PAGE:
• Supervise regeneration (the planting and growing of new trees).
• Mainly work in the field, although some do work in labs or offices.
• Can be physically demanding; outdoors in all kinds of weather.
• Sometimes work in isolated areas and densely wooded land.
can be found with the federal government, state and local governments,
private industry ( forestry, logging, sawmills) and as private or
• About one third of all salaried workers work for the federal government.
is heavily concentrated in the forests and rangelands of the western
and southeastern states, although there is work in every state.
• Slow job growth forecast due to federal government budget constraints.
will eventually grow with an expected wave of retirements and the need
to manage increasingly complex environmental regulations.
salary as a forester in private industry or the federal government with
a bachelor's degree $18,340 to $22,717 a year, depending on job and
• A master's degree holder could start at $22,717 or $27,789.
• Doctorates could start at $33,623 or, in research positions, at $40,298.
1993, the average federal salary for forester positions was $42,440;
for soil conservationists-$39,448; and for forest products
• Starting salaries in state and local governments were generally lower than private industry or the federal government.
state and local governments, and large private firms generally provide
foresters and conservation scientists with more generous benefits, such
as pension and retirement plans, health and life insurance, and paid
vacations than do smaller firms.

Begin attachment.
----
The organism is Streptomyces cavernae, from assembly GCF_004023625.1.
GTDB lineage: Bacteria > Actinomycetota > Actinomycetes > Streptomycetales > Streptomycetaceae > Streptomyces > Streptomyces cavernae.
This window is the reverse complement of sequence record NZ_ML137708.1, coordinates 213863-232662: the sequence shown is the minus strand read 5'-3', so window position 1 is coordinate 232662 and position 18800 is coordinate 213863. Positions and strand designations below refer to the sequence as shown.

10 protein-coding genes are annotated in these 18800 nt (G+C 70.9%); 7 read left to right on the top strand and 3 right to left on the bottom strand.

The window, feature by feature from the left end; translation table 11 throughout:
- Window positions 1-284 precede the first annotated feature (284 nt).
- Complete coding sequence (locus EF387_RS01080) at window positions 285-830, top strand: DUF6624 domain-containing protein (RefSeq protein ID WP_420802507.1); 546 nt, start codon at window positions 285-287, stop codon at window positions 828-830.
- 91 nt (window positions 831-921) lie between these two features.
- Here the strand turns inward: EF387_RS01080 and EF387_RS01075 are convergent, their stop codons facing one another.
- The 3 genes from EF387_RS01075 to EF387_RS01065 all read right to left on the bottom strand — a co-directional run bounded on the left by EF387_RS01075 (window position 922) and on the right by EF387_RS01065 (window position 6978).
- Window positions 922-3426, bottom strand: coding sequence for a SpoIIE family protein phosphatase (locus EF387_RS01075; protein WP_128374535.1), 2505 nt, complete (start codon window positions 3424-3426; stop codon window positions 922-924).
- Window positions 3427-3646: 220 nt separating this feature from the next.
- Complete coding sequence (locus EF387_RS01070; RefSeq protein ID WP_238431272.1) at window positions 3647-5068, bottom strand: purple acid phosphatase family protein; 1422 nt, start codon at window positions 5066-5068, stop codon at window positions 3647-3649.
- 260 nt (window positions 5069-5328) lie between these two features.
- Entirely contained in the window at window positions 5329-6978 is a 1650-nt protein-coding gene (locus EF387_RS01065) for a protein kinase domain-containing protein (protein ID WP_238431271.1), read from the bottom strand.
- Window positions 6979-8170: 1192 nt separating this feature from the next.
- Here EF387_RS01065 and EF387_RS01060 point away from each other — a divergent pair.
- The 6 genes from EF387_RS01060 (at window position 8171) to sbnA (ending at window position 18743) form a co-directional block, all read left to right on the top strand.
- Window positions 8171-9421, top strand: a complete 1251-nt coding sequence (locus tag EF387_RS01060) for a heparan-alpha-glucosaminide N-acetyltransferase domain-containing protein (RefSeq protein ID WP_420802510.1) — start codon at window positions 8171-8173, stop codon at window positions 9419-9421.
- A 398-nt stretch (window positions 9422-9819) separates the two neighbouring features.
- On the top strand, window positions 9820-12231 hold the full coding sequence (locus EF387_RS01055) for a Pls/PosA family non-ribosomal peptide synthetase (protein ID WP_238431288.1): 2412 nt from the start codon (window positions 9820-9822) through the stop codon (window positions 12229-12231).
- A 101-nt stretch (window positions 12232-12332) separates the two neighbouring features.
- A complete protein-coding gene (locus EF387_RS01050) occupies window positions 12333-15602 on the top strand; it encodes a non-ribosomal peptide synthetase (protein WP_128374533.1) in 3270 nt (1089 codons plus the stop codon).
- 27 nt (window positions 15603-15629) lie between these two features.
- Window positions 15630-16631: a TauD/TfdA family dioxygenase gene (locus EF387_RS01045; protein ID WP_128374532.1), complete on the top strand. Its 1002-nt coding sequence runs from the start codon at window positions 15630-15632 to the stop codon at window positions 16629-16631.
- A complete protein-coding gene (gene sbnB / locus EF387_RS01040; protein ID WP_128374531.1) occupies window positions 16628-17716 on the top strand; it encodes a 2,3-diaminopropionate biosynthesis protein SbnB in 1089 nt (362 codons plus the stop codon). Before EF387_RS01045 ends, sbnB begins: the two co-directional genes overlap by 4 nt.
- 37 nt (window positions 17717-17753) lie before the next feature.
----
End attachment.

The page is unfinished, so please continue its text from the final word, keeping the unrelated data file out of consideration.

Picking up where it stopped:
• Bachelor's degree in forestry necessary to be a professional forester.
• Thirteen states have mandatory licensing or registration requirements.
• Specialized research or teaching requires an advanced degree.
colleges and universities offer degrees in forestry with curriculums
stressing science, math, computer science and technical forestry as well
as forest economics and business administration.
• Thirty-one colleges and universities offer degrees in range management.
• Soil conservationists may have degrees in agronomy, general agriculture, crop or soil science, or other related fields.
• Recent graduates train and get experience while under supervision.
Society of American Foresters
5400 Grosvenor Ln., Bethesda, MD 20814
Information about a career as a range manager as well as a list of schools offering training is available from:
Society for Range Management
1839 York St., Denver, CO 80206
Information about a career as a soil conservationist is available from:
Soil and Water Conservation Society
7515 Northeast Ankeny Rd., RR#1, Ankeny, IA 50021-9764
For information about career opportunities in the federal government, contact:
Bureau of Land Management
U.S. Department of the Interior, Room 3619
1849 C St. N.W., Washington, DC 20240
Chief, U.S. Forest Service
U.S. Department of Agriculture, P.O. Box 96090
Washington, DC 20090-6090
Natural Resources Conservation Service (formerly the Soil Conservation Service)
U.S. Department of Agriculture
14th St. and Independence Ave. S.W., Washington, DC 20013
Other Internet Resources:
Environmental Protection Agency
Journal of Soil and Water Conservation
NationalSoil Erosion Research Laboratory
U.S. Fish and Wildlife Service
WWW Virtual Library: Forestry